In addition, officials with the 1st Theater Sustainment Command “did not properly store or secure” the relevant equipment in accordance with Pentagon guidelines so far that, in at least one case, 1st TSC personnel “stored weapons outside in metal shipping containers, exposing the equipment to harsh environmental elements, such as heat and humidity.”
The core focus of the report is the resulting equipment redundancies that arise from poor accounting. “Without accurate accountability records, such as inventory records and hand receipts, SOJTF-OIR personnel could order equipment that SOJTF-OIR already has in stock, risking unnecessary spending of CTEF-S funds and further overcrowding the BPC Kuwait warehouse resulting in equipment being stored outside.”
Poorly maintaining gear or ordering duplicates is one thing; maintaining custody of sensitive equipment, especially weapons, is another. Indeed, the DoD audit found that the lax standards for gear accountability left “thousands” of weapons and other gear “vulnerable to loss or theft.”
While Military Times rightfully notes that the audit doesn’t indicate that any of these weapons ended up in enemy hands, the audit suggests that the lack of clear accounting makes it impossible to determine what gear, if any, may have ended up where it doesn’t belong.
“Without conducting consistent inventories and ensuring proper security for CTEF-S equipment, 1st TSC could not determine whether items were lost or stolen which could delay the initiation of an investigation,” according to the report.
This is generally not great, but also deeply unsurprising. Indeed, a damning report from Amnesty International published in May 2017 suggested that the US has already failed to track more than $1 billion in arms transfers to Iraqi and Kuwaiti security forces as part of OIR, a lack of accountability that didn’t stop the US from requesting that $715.8 million in weapons and gear to equip Syrian forces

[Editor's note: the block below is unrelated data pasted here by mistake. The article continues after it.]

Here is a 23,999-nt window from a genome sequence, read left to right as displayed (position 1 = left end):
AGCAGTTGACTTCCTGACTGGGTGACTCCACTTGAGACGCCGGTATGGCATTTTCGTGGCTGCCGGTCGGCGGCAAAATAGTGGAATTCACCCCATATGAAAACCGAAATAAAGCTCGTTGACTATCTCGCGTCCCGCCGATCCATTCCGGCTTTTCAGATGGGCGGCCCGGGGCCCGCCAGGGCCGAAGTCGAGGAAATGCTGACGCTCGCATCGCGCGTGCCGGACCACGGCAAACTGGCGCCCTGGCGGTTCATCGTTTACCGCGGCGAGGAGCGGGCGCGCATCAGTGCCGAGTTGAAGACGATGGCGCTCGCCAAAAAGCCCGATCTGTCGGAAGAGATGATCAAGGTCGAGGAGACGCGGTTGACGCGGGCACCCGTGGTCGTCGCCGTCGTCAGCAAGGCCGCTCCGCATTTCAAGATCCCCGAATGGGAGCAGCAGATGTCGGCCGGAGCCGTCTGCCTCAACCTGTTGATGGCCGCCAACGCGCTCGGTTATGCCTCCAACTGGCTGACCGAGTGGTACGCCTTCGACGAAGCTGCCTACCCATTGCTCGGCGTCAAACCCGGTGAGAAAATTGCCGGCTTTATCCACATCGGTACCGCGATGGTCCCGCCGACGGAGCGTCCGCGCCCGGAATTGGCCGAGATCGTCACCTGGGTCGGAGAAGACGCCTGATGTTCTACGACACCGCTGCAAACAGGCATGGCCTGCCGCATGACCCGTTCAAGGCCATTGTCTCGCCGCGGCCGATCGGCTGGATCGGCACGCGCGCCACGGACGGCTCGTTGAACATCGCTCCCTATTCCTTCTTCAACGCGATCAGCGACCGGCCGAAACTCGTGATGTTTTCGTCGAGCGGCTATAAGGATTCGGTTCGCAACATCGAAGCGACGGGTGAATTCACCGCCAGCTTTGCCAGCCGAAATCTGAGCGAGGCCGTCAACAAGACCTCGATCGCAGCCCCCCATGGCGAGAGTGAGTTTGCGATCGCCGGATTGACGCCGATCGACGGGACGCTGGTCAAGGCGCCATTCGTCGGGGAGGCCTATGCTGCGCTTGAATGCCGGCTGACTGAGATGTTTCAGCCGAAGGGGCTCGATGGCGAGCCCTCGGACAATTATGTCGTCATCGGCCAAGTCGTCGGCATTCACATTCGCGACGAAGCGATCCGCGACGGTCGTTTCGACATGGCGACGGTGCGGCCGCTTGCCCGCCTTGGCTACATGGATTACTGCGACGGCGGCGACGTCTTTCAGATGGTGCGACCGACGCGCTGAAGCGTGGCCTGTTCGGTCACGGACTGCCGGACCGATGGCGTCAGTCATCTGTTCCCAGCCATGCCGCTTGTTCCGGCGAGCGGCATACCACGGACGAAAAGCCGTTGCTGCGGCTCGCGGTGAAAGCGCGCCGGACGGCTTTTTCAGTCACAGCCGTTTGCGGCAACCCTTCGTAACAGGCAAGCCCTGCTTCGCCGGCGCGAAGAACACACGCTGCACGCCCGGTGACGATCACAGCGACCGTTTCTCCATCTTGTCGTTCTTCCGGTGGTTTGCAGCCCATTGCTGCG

As Task & Purpose has previously reported, this lack of gear accountability among both US forces and other foreign countries has only fueled the capabilities of non-state actors like ISIS. In August 2017, Iraqi security forces turned up an FGM-148 Javelin anti-tank missile and launcher while expelling militants from city of Tal Afar; the following month, an ISIS propaganda video showed a jihadi sniper rocking a US-made 7.62mm Mk 14 Enhanced Battle Rifle.
This has been a problem since the beginning of the Global War on Terror. Indeed, a 2016 investigation into 14 years of Pentagon weapons contracts by non-profit Action on Armed Violence revealed that of the nearly 1.5 million firearms that DoD provided to Afghan and Iraqi security forces, officials only had records for around 700,000 weapons.
Those weapons can turn up when you least expect them — and in the worst possible way. Consider the deaths of two members of the 7th Special Forces Group in an insider attack in Afghanistan’s Nangarhar Province earlier this month. According to the New York Times, the Afghan soldier who killed them didn’t use a Soviet-era Kalashnikov, but an M249 Squad Automatic Weapon supplied by the United States.
According to the Pentagon audit, SOJTF-OIR and 1st TSC personnel agreed with the problems detailed by the DoD OIG and immediately initiated “corrective actions” to address the lack of accountability among US military gear. But according to the report, this may be too little too late — and without a proper system, the US has no way of knowing which gear is ending up in the wrong hands.
Jared Keller is the deputy editor of Task & Purpose. He can be reached at email@example.com
Posted in accordance with Title 17, Section 107, US Code, for noncommercial, educational purposes.